Standardization is crucial for interoperability and security. To enable
different devices from different manufacturers that are operated by different
people to communicate with each other securely, the means of communication has
to be agreed upon. Without standardization, chaos would ensue; imagine each
person in a city using their own traffic rules.
The main building blocks which
enable security features that require standardization are cryptographic
primitives, such as the
Advanced Encryption Standard (AES),
Secure Hash Algorithm (SHA),
RSA (PKCS #1) and the (elliptic-curve)
Digital Signature Algorithm (ECDSA). However, with the advent of quantum computers, the existing
standards no longer provide sufficient security.
Standardization bodies such as USA’s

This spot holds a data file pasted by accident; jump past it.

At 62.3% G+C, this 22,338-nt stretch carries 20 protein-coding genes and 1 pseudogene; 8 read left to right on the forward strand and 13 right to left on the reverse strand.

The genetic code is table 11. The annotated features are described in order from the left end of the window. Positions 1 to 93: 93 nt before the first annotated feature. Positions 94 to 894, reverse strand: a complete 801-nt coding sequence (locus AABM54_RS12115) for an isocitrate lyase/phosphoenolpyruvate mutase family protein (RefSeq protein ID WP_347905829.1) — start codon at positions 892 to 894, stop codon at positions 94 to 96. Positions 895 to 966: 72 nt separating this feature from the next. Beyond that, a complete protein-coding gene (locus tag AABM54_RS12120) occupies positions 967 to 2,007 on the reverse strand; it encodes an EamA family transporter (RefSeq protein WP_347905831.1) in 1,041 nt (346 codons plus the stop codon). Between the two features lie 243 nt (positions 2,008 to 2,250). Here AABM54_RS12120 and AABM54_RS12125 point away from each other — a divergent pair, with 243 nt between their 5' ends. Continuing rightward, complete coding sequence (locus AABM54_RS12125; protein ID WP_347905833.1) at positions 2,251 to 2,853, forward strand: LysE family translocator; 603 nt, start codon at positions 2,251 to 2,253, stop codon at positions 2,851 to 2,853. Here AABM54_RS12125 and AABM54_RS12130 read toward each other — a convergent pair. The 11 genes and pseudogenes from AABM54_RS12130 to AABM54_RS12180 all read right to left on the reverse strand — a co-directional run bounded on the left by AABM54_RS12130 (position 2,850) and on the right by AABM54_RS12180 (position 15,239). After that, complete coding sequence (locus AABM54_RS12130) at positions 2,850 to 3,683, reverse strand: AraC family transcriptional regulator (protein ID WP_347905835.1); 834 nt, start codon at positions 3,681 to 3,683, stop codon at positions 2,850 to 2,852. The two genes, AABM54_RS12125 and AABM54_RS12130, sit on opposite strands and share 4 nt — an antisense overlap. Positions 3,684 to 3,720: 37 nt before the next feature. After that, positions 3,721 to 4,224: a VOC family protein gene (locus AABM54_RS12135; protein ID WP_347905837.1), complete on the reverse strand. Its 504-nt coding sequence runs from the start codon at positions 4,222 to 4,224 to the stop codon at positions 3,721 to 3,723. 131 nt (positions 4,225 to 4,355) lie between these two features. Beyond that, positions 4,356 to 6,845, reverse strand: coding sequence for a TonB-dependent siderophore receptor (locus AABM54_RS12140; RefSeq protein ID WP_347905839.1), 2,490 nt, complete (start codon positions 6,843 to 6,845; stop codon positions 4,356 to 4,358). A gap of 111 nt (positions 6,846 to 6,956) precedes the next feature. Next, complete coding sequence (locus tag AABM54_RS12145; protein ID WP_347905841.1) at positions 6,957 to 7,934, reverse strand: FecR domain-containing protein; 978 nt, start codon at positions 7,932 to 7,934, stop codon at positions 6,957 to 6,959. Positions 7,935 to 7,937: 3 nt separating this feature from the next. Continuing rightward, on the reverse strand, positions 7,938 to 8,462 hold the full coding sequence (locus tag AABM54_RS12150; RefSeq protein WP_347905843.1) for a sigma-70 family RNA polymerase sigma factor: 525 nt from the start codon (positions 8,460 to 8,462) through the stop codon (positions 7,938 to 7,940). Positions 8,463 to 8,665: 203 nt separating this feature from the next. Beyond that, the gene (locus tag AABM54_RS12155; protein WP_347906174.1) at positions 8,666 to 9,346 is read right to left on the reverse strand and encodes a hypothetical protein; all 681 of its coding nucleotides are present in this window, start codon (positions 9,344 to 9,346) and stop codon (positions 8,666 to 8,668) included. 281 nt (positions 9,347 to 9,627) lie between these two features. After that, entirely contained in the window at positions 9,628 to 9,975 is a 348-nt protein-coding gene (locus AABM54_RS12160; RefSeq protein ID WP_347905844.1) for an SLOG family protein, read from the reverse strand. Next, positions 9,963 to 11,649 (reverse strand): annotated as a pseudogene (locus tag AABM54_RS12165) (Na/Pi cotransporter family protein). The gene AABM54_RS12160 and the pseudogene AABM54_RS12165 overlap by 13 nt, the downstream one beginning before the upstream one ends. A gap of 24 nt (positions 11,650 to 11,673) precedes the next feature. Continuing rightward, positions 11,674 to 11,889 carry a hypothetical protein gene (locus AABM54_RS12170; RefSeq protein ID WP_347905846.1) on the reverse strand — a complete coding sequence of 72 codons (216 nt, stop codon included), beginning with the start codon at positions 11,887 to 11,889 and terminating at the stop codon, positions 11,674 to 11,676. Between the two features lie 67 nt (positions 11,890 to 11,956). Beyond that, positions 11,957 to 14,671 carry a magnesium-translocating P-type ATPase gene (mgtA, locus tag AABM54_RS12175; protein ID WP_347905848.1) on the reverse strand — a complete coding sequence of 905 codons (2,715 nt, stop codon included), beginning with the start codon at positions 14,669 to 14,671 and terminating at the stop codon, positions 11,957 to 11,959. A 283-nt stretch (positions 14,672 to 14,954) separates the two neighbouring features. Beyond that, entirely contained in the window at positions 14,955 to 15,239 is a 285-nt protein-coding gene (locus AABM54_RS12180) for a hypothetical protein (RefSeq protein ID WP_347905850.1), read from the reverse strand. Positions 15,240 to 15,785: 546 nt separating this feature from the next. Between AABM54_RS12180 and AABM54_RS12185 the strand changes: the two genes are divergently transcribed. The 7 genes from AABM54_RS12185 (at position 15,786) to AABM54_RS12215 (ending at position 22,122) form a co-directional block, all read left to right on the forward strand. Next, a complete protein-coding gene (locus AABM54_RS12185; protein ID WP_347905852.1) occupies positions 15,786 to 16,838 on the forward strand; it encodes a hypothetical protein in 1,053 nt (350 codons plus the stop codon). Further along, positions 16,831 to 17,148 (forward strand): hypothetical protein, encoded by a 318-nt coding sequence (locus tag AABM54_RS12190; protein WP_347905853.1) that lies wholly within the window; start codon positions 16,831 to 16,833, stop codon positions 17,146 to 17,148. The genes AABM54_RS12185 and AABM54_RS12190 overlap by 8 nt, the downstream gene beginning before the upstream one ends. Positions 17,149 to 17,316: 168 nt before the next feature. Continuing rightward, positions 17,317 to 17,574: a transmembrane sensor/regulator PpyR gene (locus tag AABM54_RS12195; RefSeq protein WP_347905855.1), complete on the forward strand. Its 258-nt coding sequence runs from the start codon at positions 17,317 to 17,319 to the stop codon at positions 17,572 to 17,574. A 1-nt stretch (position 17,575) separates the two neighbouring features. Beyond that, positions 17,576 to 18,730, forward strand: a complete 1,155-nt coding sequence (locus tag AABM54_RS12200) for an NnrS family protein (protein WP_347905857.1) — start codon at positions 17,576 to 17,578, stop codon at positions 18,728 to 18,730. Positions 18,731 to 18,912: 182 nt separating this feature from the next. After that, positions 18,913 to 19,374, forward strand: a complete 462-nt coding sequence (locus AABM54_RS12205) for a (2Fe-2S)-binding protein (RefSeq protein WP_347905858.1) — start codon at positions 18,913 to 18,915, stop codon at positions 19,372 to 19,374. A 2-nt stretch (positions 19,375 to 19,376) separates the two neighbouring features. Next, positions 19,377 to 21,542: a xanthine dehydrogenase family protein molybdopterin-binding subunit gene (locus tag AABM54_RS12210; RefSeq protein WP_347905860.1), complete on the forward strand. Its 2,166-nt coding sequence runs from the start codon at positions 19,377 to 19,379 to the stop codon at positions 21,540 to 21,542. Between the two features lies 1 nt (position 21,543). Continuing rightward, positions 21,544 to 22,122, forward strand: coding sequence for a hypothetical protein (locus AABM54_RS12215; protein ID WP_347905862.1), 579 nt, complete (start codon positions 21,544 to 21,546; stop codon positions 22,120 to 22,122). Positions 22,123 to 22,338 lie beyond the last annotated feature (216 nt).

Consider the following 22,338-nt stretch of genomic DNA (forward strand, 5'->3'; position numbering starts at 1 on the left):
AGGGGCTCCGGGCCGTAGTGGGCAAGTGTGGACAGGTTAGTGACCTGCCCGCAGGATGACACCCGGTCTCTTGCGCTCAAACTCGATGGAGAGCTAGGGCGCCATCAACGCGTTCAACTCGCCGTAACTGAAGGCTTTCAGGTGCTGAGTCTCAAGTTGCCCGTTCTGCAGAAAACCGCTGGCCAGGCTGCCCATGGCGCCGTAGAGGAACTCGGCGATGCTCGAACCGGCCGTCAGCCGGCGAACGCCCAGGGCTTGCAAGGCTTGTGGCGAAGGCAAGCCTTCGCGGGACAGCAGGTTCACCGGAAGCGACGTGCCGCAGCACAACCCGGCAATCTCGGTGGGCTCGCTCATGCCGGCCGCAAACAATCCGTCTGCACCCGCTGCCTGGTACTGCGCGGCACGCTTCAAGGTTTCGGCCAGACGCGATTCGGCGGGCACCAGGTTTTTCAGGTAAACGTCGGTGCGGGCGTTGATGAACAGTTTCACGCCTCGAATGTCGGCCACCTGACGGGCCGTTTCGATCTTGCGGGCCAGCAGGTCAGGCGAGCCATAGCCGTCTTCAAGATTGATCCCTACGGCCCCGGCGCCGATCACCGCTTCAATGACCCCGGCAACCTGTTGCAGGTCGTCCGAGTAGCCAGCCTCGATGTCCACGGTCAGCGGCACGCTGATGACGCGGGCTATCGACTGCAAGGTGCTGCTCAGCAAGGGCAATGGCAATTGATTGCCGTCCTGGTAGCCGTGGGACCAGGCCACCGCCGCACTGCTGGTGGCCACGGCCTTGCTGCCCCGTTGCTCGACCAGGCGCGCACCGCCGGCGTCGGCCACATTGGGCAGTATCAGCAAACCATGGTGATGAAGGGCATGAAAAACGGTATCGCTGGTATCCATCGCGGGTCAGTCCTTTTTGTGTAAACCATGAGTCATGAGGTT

National Institute of Standards and Technology (NIST) or the German
Federal Office for Information Security (BSI) play an important role. By considering the use cases and assets
that need to be protected, as well as the state-of-the-art mathematical
research intended to break the cryptography and the anticipated increases to
computation capabilities, many governing bodies are recommending
fit-for-purpose algorithms for the next 10, 15 and 20 years. To decide which
security mechanism to use, the appropriate key lengths must be determined—and this is a difficult task. Large cryptographic key sizes offer increased
computational security at the expense of performance and bandwidth while small
keys are fast to use in practice but might turn out to be insecure.